Ryan Meador harvests herbs at Our School at Blair Grocery. Photo by Jennifer Zdon for The New York Times.
The farming part of the school’s curriculum includes up to eight hours of minimum-wage work a week.
By Charles Wilson
New York Times
January 15, 2011
Mr. Turner, 39, is the founder of Our School at Blair Grocery, a fledgling educational venture and commercial urban farm in the heart of the Lower Ninth Ward. Operating out of a former black-owned grocery store wrecked by 14 feet of water and on two empty lots, the enterprise is an unusual hybrid of G.E.D. training and farm academy. With its emphasis on experiential learning, the school is also a clear rejection of the test-heavy emphasis of No Child Left Behind.
January 17, 2011 Comments Off on 5 Years After Katrina, Teacher Tills Soil of Lower 9th Ward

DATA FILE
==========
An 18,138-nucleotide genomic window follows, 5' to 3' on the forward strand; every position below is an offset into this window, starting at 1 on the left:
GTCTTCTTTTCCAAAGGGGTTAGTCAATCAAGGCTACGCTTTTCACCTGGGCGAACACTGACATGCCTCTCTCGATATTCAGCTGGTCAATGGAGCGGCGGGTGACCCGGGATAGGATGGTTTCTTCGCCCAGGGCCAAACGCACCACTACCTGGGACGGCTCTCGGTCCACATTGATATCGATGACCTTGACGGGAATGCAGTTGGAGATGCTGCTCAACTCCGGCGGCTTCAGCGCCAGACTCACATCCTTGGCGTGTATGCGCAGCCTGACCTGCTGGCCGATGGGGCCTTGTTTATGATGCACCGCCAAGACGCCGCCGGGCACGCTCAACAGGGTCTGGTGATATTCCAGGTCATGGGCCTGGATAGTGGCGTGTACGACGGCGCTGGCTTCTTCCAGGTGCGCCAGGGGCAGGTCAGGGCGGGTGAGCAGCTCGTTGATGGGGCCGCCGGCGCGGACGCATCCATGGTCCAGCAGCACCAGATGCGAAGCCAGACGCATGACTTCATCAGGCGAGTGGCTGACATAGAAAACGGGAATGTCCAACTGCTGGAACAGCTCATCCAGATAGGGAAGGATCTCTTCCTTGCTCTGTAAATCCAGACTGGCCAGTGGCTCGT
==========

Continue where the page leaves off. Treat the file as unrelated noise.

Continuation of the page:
Urban Oaks Organic Farm in New Britain,Connecticut.
Connecticut’s urban farming potential
By Robert Orr
The Hartford Courant
January 16, 2011
Gov. Dan Malloy has talked about strengthening the state’s agricultural economy, though his emphasis seems to be on meat and poultry. Why not think bigger and connect agriculture with smart growth?
If the economics of tight-knit walkable communities outperform suburban counterparts by more than 200 percent, as studies by the firm Public Interest Projects in North Carolina and Florida have recently shown, then smart growth should be a goal. One way to achieve more densely settled cores is to surround them with belts of agriculture, as indeed Connecticut’s towns were in the Colonial era. Such a move toward so-called “urban agriculture” could be a godsend to the state’s physical and economic health.
January 17, 2011 2 Comments